I have wondered about this as well. Here is what I learned: ""The Revenue Act of 1964 was aimed at the demand, rather than the supply, side of the economy," said Arthur Okun, one of Kennedy's economic advisers.

    This distinction, taught in Economics 101, seldom makes it into the Washington sound-bite wars. A demand-side cut rests on the Keynesian theory that public consumption spurs economic activity. Government puts money in people's hands, as a temporary measure, so that they'll spend it.

    A supply-side cut sees business investment as the key to growth. Government gives money to businesses and wealthy individuals to invest, ultimately benefiting all Americans. Back in the early 1960s, tax cutting was as contentious as it is today, but it was liberal demand-siders who were calling for the cuts and generating the controversy.

    When Kennedy ran for president in 1960 amid a sluggish economy, he vowed to "get the country moving again." After his election, his advisers, led by chief economist Walter Heller, urged a classically Keynesian solution: running a deficit to stimulate growth. (The $10 billion deficit Heller recommended, bold at the time, seems laughably small by today's standards.) In Keynesian theory, a tax cut aimed at consumers would have a "multiplier" effect, since each dollar that a taxpayer spent would go to another taxpayer, who would in effect spend it again—meaning the deficit would be short-lived.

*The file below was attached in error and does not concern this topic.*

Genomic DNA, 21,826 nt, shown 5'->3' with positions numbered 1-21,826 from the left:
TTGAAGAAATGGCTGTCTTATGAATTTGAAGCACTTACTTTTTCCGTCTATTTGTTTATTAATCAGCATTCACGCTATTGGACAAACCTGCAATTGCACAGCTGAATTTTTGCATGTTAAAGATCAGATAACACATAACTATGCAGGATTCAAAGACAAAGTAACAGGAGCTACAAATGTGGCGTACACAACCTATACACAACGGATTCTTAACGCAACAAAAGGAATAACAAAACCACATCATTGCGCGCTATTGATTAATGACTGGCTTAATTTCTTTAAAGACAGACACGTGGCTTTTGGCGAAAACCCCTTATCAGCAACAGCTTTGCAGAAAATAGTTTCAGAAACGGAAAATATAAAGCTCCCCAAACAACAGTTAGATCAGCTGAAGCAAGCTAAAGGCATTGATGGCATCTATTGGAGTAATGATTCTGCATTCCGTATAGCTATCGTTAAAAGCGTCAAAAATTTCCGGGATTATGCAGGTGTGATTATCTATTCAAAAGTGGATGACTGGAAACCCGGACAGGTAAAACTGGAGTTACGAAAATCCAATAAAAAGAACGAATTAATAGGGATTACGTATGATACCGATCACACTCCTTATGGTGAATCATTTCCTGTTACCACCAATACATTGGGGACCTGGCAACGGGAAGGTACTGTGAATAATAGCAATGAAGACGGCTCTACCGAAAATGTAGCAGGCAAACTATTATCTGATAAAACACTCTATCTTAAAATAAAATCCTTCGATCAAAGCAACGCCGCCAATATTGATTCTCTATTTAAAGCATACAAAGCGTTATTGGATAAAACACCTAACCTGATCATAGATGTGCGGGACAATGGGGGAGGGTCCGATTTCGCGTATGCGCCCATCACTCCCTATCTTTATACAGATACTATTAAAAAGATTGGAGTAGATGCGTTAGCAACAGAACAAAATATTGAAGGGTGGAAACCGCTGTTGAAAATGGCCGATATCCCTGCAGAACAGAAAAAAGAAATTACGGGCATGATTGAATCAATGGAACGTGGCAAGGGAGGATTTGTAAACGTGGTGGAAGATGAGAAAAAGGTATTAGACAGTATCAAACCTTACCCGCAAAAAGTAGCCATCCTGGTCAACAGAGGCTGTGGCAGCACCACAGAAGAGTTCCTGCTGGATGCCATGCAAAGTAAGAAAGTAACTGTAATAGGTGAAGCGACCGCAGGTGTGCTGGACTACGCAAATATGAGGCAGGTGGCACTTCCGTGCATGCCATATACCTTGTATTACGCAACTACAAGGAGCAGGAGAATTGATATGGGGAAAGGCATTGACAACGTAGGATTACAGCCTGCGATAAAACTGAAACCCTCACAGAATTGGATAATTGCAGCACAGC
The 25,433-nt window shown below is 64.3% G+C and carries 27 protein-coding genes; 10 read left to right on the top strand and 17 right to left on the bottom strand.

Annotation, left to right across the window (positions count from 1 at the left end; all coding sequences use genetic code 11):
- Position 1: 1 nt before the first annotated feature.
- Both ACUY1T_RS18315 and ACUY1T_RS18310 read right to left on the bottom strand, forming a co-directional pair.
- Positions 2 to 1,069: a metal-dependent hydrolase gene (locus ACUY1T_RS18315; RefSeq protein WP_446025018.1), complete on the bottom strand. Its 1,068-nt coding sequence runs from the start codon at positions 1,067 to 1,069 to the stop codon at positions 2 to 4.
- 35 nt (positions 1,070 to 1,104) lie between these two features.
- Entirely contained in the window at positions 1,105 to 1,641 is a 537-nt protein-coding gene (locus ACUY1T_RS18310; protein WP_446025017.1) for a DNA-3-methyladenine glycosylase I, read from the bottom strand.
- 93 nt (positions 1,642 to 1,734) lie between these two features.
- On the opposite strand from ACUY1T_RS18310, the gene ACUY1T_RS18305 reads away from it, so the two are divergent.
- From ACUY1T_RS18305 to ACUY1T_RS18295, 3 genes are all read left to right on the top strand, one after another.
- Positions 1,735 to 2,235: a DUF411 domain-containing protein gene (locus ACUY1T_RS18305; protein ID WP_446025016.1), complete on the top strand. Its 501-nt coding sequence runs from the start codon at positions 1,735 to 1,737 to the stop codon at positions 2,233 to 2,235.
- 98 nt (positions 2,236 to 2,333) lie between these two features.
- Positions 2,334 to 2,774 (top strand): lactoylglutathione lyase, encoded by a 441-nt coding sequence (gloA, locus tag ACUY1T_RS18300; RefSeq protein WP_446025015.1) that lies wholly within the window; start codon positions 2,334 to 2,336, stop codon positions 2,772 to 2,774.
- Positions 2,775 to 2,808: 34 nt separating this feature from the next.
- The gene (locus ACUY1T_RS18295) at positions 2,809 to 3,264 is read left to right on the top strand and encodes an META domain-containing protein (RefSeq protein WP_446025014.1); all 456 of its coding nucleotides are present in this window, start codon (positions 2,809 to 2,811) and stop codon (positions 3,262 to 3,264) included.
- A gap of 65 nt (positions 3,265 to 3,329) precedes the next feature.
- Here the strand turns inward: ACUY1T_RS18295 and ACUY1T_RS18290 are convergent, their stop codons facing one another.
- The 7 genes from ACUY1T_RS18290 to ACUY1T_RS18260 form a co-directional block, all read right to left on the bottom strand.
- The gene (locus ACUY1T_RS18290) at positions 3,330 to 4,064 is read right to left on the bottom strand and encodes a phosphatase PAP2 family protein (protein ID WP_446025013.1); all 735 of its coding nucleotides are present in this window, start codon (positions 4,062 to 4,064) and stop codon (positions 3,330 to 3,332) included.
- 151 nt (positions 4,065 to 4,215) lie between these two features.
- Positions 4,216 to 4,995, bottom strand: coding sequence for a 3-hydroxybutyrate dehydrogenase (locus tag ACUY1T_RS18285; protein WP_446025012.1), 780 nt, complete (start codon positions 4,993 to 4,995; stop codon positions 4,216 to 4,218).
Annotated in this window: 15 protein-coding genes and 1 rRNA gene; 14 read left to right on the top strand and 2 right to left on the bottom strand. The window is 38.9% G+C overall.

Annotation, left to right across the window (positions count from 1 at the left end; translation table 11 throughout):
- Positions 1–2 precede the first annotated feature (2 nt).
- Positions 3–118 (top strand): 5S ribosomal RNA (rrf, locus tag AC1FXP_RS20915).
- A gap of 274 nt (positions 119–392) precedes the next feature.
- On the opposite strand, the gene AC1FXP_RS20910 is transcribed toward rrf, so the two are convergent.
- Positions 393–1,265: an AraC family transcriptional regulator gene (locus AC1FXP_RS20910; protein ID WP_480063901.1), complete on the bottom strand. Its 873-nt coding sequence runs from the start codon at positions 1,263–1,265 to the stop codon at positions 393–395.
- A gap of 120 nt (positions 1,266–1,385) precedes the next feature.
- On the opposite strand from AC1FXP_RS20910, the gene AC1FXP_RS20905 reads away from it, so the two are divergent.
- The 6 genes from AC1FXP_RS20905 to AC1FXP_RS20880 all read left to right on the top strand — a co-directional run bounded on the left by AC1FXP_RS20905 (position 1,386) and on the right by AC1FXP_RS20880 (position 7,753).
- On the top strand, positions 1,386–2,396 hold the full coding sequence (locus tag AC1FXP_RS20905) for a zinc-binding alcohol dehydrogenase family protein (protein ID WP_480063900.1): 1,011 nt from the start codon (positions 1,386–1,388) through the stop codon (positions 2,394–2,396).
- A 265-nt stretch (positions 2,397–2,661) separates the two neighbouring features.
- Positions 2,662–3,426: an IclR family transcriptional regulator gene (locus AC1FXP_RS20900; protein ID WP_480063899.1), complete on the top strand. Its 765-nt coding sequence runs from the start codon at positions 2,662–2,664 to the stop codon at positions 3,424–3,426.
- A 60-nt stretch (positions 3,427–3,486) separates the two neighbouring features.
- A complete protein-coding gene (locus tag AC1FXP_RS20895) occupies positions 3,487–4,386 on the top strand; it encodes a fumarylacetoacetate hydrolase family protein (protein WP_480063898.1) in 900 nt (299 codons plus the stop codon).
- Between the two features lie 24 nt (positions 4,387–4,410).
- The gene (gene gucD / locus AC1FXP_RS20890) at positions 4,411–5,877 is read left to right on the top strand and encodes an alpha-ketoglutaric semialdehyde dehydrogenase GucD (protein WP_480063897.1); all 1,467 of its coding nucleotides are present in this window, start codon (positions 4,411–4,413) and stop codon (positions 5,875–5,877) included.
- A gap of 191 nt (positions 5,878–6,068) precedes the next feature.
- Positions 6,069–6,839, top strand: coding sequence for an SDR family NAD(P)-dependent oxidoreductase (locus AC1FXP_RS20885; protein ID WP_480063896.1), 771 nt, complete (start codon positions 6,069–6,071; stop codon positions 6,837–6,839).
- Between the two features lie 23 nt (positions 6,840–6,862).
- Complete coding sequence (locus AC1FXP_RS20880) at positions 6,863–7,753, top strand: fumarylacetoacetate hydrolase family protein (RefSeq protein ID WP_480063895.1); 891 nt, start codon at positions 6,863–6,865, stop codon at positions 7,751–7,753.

At first Kennedy balked at Heller's Keynesianism. He even proposed a balanced budget in his first State of the Union address. But Heller and his team won over the president. By mid-1962 Kennedy had seen the Keynesian light, and in January 1963 he declared that "the enactment this year of tax reduction and tax reform overshadows all other domestic issues in this Congress."

    The plan Kennedy's team drafted had many elements, including the closing of loopholes (the "tax reform" Kennedy spoke of). Ultimately, in the form that Lyndon Johnson signed into law, it reduced tax withholding rates, initiated a new standard deduction, and boosted the top deduction for child care expenses, among other provisions. It did lower the top tax bracket significantly, although from a vastly higher starting point than anything we've seen in recent years: 91 percent on marginal income greater than $400,000. And he cut it only to 70 percent, hardly the mark of a future Club for Growth member."